Here are a few things to think about if you are considering eliminating your debt.
I will not talk about “Debt Management” or “Debt Reduction” as those two phrases will still leave you with debt.
Debt is a tool, something to use in order to help you get something now, that you can’t/don’t want to save up for. A good example of this is a house or a car.
Yet all too often what happens is that we start to rely on debt to live. We get used to making those monthly payments and just start piling on debt to get ever more stuff.
I have said it before, and I will say it again, the most dangerous position to be in is where you are just treading water.
Treading water is when you are making your payments and you are not falling behind, yet you are not getting ahead either.
Credit cards and lines of credit are good examples of this kind of debt, as with them there is no end in sight; you just keep paying and paying.
With a mortgage or vehicle loan, there is an end date. Yet most of us keep moving from one house to another and/or trade in the car once we pay it off . . . WHY?
So let’s say you want to eliminate your debt, or at least the rotating debt (lines of credit/credit cards).
Let me just say that I think that you should keep the credit cards and lines of credit, but pay them off and don’t use them (unless you have to). Why?
Credit is something you get when you don’t need it, so you have it when you do. This is because when you do need credit, “they” won’t give it to you . . . because you need it (and are therefore a bad risk).
The first thing you need to do (if you haven’t already) is to stop the bleeding. Find a way to balance your budget. (If you don’t have a budget, make one, and stick to it.)
You can only do two things (or a combination thereof) to deal with fiscal problems. One is to increase your Income and the other is to decrease your Expenses.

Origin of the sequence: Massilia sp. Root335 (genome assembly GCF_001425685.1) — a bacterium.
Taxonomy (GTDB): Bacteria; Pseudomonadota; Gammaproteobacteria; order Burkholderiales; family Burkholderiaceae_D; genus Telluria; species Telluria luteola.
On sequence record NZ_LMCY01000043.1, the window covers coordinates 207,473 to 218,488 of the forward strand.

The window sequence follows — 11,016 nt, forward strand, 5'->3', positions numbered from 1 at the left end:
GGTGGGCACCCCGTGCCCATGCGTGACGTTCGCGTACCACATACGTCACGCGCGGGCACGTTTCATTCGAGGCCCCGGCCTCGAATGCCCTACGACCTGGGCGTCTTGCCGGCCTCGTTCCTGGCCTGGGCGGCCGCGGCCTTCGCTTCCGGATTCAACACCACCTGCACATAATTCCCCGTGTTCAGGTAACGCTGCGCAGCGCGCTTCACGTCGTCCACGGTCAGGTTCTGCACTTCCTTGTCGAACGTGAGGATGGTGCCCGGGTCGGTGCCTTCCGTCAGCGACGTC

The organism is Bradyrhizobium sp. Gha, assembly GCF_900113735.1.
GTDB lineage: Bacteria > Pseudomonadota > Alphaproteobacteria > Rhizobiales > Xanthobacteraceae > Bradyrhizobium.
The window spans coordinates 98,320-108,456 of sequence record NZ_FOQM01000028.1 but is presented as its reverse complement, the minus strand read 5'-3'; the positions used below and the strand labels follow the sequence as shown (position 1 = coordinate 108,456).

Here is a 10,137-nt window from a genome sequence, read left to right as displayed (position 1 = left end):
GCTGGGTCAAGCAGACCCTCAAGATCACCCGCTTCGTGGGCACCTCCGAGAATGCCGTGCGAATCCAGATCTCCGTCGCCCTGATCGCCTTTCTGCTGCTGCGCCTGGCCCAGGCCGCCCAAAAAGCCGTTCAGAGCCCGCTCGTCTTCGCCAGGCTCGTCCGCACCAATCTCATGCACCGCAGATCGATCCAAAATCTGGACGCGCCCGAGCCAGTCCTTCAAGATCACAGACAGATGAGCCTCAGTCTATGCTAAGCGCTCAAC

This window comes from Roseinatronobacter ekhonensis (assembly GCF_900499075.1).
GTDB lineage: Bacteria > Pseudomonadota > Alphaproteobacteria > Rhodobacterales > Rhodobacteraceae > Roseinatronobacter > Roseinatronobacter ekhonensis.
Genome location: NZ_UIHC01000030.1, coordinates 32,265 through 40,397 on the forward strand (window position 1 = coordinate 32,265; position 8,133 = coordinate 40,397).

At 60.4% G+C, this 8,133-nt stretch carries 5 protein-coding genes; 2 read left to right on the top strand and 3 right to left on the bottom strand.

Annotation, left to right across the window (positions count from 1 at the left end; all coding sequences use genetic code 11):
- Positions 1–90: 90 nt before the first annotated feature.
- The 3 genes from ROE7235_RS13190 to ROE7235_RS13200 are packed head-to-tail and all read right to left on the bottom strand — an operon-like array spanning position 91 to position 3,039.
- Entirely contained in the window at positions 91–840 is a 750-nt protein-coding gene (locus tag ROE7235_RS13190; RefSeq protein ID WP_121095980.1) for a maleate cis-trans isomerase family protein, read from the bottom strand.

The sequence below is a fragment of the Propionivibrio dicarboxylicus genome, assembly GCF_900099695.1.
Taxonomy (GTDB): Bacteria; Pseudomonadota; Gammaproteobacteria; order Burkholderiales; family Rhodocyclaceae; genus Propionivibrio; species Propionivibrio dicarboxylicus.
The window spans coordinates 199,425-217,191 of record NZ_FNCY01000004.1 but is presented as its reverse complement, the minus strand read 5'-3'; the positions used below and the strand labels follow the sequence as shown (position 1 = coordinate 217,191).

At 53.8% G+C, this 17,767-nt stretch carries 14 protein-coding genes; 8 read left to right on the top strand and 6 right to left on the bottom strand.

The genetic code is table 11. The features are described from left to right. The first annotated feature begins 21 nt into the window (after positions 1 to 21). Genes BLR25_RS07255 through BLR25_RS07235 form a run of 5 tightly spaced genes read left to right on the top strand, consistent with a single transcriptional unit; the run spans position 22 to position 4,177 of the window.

While it is possible to increase your income, you are unlikely to double it anytime soon. The more effective thing to do is to decrease your expenses.
We have all done some cost cutting, so this is nothing new. The trick this time is to look at everything you are spending on and ask yourself if you really need it and could you do without it? (Or do with less of it.)
To really get out of debt will require a radical downgrade of your lifestyle. Perhaps not living an RV, but certainly making do with less.
To help you picture what this will require, imagine for a moment that your income was cut in half. Take a look at your budget with that in mind.
What would you have to do, be forced to do, in order to survive on half of your income? This may take a bit of time, (and a few heated discussions) but you will find a solution.
It doesn’t matter what you make, there are people out there right now living on half of what you make. Their lifestyle may not be as nice as yours, but they are surviving.
Now that you have determined a game plan on how you could live on half of your income you need to ask yourself the big question . . . could you actually do it?
Again this is not a permanent downgrade of your lifestyle, just a temporary one. A short term measure, say a few years, in order to get yourself out of debt.
If you need a bit of motivation, think for a moment how freeing it would be to be out of debt?
As always: keep your head up, your attitude positive, and keep moving forward!